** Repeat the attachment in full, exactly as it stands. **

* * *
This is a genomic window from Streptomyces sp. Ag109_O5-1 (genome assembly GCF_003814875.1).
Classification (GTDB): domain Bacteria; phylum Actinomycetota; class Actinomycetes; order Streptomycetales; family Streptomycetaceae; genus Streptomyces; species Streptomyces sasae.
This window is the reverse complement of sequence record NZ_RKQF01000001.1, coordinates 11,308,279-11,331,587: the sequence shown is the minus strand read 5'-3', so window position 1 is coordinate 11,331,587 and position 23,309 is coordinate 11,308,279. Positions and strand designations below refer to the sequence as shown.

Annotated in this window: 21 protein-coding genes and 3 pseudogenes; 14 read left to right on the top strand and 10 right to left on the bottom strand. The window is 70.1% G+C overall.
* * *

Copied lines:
This is a genomic window from Streptomyces sp. Ag109_O5-1 (genome assembly GCF_003814875.1).
Classification (GTDB): domain Bacteria; phylum Actinomycetota; class Actinomycetes; order Streptomycetales; family Streptomycetaceae; genus Streptomyces; species Streptomyces sasae.
This window is the reverse complement of sequence record NZ_RKQF01000001.1, coordinates 11,308,279-11,331,587: the sequence shown is the minus strand read 5'-3', so window position 1 is coordinate 11,331,587 and position 23,309 is coordinate 11,308,279. Positions and strand designations below refer to the sequence as shown.

Annotated in this window: 21 protein-coding genes and 3 pseudogenes; 14 read left to right on the top strand and 10 right to left on the bottom strand. The window is 70.1% G+C overall.